1955: The Year Racing Almost Ended

Before the year began there was an omen. On October 30, 1954, Speedway president Wilbur Shaw was killed in a plane crash while returning from a meeting and a day at a test track in Detroit. Shaw had single handedly saved the Indianapolis Motor Speedway from demolition in 1946 when he persuaded Tony Hulman to purchase it and revive the Memorial Day race.

This program is another memorabilia show find. It was a bargain price. Tjis is the first program I have purchased at one of these shows that didn’t have a race day scorecrard in it. Given the events of the day, I’m not surprised.

The 1955 program dedicated full page to Shaw:


Tony Hulman assumed the president’s role, which he held until his death in 1977.

The race started at 10 am Central Standard Time.  The forty minute pre-race lists Dinah Shore singing “Back Home Again in Indiana.”  The Purdue Band played the National Anthem.  There was no invocation. To the best of my memory, there was no invocation until the race started running on Sundays rather than May 30. I know a couple of people who may know if that’s correct.

The program has a full page ad for Eastern Airlines with a message. from former track owner Eddie Rickenbacker.  Rickenbacker sold the speedway to Hulman.

Another phot I found interesting was in Champion Spark Plug ad:


The speedway record page shows that all track records except one, for the first lap were set in 1954. All but six milestones belonged to either Vukovich or Jack McGrath. I don’t think McGrath gets enough credit for his performances in the 500. The lone record not set in 1954 was set in 1953.

The month of May began with high anticipation. Bill Vukovich, winner of the 1953 and 1954 races, was favored to become the first driver to win three 500s in a row.  Shaw and Mauri Rose both had a chance to do this but could not. But Vuky was probably given better odds than either of them were at the hat trick. Vukovich came to Indianapolis with the same crew headed by Jim Travers and Frank Coon. Howard Keck, who owned the winning car from 1953-54, decided not to enter the 1955 race. Vukovich signed to drive for Lindsey Hopkins.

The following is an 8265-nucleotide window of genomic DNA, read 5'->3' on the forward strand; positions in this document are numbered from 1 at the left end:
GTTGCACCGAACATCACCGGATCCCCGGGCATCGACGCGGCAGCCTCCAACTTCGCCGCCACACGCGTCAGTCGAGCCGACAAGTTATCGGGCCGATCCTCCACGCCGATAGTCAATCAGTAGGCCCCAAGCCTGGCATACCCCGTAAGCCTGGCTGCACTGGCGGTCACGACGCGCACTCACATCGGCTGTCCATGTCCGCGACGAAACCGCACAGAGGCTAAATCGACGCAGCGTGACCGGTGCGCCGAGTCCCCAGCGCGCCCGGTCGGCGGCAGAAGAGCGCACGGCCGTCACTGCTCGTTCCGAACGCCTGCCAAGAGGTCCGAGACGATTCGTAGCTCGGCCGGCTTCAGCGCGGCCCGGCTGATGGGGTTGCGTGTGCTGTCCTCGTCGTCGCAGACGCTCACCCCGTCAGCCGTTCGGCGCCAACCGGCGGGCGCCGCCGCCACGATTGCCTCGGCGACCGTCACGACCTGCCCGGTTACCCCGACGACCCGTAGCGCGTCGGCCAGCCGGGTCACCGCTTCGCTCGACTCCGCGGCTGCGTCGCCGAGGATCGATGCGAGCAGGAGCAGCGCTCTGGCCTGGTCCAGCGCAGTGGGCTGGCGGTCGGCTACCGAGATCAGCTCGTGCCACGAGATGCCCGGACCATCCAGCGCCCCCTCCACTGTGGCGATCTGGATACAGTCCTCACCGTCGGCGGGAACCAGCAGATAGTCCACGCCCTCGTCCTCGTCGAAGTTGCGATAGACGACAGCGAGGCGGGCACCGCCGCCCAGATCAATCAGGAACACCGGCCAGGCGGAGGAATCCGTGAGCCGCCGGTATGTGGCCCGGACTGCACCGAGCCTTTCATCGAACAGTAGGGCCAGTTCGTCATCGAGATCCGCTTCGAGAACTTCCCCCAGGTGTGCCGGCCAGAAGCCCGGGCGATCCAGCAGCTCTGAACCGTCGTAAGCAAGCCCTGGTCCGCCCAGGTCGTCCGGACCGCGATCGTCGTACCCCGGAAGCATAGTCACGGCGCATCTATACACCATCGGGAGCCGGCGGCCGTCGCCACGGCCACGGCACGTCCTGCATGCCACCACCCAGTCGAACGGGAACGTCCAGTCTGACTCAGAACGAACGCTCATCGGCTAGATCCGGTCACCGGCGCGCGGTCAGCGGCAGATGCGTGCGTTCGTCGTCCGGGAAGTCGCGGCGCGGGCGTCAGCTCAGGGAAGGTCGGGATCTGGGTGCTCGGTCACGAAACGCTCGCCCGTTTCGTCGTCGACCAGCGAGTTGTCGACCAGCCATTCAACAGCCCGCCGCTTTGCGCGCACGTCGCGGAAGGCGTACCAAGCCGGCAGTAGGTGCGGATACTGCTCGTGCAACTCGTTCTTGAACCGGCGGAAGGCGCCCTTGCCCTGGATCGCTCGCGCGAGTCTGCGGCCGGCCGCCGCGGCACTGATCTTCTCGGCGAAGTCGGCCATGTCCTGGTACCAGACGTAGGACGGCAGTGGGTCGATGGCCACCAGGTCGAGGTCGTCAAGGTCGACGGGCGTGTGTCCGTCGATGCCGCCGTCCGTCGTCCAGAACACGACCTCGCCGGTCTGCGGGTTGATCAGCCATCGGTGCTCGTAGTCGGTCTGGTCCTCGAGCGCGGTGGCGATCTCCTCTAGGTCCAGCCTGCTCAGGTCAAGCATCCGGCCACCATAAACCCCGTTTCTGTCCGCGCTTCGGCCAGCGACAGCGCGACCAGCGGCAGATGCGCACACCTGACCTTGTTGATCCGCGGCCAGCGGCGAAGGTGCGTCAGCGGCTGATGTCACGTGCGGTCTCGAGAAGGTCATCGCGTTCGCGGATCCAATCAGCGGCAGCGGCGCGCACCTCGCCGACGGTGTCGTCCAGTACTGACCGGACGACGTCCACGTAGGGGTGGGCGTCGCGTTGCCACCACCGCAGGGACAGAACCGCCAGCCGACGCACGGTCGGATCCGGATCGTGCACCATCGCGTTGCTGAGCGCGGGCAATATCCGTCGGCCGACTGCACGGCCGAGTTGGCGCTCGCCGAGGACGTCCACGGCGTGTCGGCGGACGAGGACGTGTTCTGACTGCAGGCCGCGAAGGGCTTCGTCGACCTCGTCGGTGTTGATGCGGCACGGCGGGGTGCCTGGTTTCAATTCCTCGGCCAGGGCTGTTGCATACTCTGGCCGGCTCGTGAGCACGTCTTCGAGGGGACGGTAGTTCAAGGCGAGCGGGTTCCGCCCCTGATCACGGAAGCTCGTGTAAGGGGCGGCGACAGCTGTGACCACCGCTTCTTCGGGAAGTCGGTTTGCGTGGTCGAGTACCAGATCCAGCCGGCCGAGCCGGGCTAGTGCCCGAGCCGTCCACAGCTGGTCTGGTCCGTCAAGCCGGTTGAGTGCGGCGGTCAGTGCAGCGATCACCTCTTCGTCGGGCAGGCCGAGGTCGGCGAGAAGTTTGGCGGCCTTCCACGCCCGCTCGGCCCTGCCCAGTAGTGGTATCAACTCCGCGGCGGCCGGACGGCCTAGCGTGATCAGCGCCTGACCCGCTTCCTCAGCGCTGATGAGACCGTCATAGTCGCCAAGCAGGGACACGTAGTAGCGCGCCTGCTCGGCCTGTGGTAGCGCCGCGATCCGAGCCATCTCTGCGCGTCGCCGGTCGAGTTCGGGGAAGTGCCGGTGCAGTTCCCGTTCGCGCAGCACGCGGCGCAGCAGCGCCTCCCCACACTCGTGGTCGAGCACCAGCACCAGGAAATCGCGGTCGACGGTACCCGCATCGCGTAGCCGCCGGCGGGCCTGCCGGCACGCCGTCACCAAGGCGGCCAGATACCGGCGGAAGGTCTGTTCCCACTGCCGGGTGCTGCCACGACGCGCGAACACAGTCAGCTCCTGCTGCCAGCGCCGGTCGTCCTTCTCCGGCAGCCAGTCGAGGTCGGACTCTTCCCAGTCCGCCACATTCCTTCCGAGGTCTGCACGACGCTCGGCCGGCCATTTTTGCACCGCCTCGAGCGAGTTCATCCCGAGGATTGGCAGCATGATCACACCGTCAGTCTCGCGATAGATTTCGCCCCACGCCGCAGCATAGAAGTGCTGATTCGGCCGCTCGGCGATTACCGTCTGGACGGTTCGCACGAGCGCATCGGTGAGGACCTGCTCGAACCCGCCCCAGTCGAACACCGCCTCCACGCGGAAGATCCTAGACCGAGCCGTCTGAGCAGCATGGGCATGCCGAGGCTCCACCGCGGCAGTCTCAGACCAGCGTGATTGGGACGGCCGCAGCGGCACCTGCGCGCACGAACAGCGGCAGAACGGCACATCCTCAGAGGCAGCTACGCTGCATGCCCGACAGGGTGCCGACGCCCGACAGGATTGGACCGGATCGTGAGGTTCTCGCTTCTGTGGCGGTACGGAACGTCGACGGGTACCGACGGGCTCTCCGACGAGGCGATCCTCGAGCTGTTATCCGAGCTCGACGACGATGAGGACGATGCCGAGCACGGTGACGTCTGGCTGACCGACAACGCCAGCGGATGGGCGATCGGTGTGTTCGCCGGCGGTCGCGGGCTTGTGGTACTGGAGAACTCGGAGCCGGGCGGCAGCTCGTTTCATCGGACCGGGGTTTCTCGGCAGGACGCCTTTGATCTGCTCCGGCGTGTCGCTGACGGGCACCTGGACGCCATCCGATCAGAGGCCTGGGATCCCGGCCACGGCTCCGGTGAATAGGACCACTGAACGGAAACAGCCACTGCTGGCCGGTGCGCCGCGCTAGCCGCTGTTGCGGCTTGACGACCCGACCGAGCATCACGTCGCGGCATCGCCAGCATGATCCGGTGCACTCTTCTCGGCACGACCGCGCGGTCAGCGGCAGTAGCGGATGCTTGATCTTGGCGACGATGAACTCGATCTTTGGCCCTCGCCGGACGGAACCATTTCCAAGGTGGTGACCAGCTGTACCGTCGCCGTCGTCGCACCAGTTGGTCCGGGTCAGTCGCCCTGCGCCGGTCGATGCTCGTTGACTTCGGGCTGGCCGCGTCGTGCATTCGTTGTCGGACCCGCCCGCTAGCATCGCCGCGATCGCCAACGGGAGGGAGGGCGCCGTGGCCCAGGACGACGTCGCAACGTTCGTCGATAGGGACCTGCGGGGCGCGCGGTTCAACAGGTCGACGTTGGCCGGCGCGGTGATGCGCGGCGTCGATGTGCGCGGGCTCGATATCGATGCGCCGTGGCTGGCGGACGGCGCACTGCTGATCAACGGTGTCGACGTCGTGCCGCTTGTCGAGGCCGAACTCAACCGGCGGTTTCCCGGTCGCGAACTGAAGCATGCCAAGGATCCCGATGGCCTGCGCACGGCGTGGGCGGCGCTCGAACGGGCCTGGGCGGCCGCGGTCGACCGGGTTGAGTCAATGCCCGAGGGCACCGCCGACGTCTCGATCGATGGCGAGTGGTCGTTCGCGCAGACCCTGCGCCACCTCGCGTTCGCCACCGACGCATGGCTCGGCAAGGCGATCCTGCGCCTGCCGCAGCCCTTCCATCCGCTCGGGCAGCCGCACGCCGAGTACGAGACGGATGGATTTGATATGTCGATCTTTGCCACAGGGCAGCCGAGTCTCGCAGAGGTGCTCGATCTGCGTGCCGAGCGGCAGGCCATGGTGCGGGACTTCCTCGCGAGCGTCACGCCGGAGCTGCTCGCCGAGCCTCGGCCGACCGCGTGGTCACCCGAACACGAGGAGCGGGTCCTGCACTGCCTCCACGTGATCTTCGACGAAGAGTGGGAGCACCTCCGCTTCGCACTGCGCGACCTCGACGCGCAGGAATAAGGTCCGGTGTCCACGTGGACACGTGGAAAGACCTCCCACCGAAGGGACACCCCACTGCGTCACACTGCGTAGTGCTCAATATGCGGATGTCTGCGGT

The race began with a furious duel between McGrath and Vukovich which lasted 50 laps. McGrath pulled into the pits with mechanical problems. As he was working on his car, one of the worst accidents in the history of the 500 occurred on the backstretch. Vukovich tried to avoid the car of Rodger Ward and collided with Al Keller, who had gone into the grass and returned to the track. Vukovich’s car launched over the wall, flipped several times, and caught fire. He was killed instantly.

The race went on and Bob Sweikert won.

The 39th Indianapolis 500 was just the beginning of a tragic year in auto racing. Four of the first seven starters in the race would die in racing accidents before the 1956 race- Vukovich, McGrath, Jerry Hoyt, and Walt Faulkner. Bettenhausen was killed in practice in 1961 the day before qualifying began.  I June, 83 spectators were killed during the LeMans 24 hour race when a fatigued driver crashed into the crowd. \

There were calls for a total ban on racing. The American Automobile Association decided they would no longer sanction racing. Tony Hulman formed the United States Auto Club to sanction the 500 and other races. The organization was the sanctioning body of the 500 through 1997.










2 thoughts on “1955: The Year Racing Almost Ended

  1. A truly dark time for the sport. These were my dad’s closing thoughts from his 1955 Indianapolis 500 Journal…

    “Aunt Bobby said I never looked sadder than when I got out of the car right then. I was sad because of the death of Bill Vukovich. It had thrown a damper on the whole crowd. The following day, Tuesday, at school was a sad one for me. Vukovich’s death brought about a great deal of criticism of auto racing. Many people wanted to outlaw it because there were many drivers killed in 1955. The AAA withdrew its sanction at the end of the season. Auto racing was going through some of its darkest times.”


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